You're missing the correct option in the poll, "Apologize that you did not stop at a stop sign".

  6. #6
    Evil Jr.
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    Quote Originally Posted by Lwhicker View Post
    She is right, you are wrong. You have to stop at a stop sign, you think you don't have to? Or you just didn't like the way she pointed out how you were wrong?
    That has nothing to do with the question. The question pertains to how you would cope with her reaction.
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  7. #7
    Evil Jr.
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    Quote Originally Posted by Lwhicker View Post
    You're missing the correct option in the poll, "Apologize that you did not stop at a stop sign".
    Wouldn't that be option 2?
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  8. #8
    sheep in FOX clothing
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    Did she come to a full and complete stop at every sign and never exceed the limit by even 1 kph?

    Does she raise the same grievances with all other types of road users, including young men in black sports cars and pick-up trucks?

    If she can answer yes to all of these questions, then she indeed has a point.

  9. #9
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    If this was on my commute to work, and I was riding with one of my fast co-workers, I imagine we might have sprinted past so that we could ride two wide to take up the lane and make a really slooooow approach to the sign. Stop, put both feet down, look around, have a drink from our bottles. Look around some more, then sprint off to the next one where we would repeat the process .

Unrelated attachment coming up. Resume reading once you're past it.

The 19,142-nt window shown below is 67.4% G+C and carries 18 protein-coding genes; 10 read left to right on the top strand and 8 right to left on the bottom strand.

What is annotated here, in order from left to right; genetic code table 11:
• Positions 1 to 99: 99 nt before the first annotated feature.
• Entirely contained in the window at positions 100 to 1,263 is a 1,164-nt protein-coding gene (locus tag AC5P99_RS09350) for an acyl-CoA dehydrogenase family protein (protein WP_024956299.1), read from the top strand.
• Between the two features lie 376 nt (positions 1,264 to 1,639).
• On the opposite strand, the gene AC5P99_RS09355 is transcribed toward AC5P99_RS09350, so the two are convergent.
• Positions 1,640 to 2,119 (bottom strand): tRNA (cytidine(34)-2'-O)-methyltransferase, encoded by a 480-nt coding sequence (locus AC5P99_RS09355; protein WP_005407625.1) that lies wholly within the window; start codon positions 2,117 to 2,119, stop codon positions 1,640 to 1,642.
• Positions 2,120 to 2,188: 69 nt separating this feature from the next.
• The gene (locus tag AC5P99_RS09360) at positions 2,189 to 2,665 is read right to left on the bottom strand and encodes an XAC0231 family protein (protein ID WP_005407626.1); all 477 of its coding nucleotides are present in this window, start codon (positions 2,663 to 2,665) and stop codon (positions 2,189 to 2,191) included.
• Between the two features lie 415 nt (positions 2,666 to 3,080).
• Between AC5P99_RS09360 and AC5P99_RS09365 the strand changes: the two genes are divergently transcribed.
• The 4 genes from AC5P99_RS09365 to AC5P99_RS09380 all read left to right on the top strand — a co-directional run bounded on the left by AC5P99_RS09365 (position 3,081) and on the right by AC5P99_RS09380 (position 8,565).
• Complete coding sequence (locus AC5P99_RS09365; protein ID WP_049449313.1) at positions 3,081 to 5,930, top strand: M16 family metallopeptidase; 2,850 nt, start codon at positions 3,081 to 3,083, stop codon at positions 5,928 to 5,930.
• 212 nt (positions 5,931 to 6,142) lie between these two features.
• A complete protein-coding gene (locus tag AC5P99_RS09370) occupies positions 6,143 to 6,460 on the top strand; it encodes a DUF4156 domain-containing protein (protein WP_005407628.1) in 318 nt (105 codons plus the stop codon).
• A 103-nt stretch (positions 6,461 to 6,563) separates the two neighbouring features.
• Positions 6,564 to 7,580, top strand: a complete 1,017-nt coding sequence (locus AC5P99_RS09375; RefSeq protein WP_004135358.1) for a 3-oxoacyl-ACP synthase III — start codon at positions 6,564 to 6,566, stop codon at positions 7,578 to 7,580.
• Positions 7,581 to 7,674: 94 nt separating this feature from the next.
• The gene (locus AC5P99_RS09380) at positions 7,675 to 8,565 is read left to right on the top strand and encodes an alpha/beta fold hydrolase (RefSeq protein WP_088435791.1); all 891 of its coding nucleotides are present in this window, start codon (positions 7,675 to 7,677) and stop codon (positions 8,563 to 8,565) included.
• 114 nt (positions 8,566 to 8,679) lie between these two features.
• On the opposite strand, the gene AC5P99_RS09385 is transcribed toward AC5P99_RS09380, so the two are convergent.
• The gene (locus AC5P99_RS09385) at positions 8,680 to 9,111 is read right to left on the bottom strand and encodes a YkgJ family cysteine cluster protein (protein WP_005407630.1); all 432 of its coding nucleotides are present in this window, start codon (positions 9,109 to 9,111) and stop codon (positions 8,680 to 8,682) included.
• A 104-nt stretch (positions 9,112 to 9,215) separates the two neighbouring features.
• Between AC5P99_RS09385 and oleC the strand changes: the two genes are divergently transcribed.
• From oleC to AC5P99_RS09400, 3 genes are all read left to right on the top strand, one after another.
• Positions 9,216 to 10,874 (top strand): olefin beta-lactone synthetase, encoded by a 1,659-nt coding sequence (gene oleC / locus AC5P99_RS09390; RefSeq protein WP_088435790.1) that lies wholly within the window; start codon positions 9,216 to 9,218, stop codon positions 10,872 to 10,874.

10. #10
    Workin for the weekend!
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    I just smile and wave, old people are usually pretty cratchety these days. If I'm riding in an area with alot of traffic (IE-stoplights), I act as if I was in my car, full stops and signals. It's in your best interest, the 2500lb car will win every argument it has with a cyclist... With that said, If it's a deserted road, I'll blow the stop sign without thinking twice.

    I've always found that Dundas is a nice town, except for the stuffy Bartenders at the Collins...

  11. #11
    sheep in FOX clothing
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    It is very unusual that a driver behind you would say your rolling stop was incomplete.

    The most frequest response I get from drivers behind me at stop signs is outrage that I'm slowing down too much.

  12. #12
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    Quote Originally Posted by garage monster View Post
    Wouldn't that be option 2?
    No, because polite discourse is not apologizing for being wrong. Well I am sure you would prefer the focus to be on her being rude, the main point that is more important is she is right, you do have to stop at a stop sign.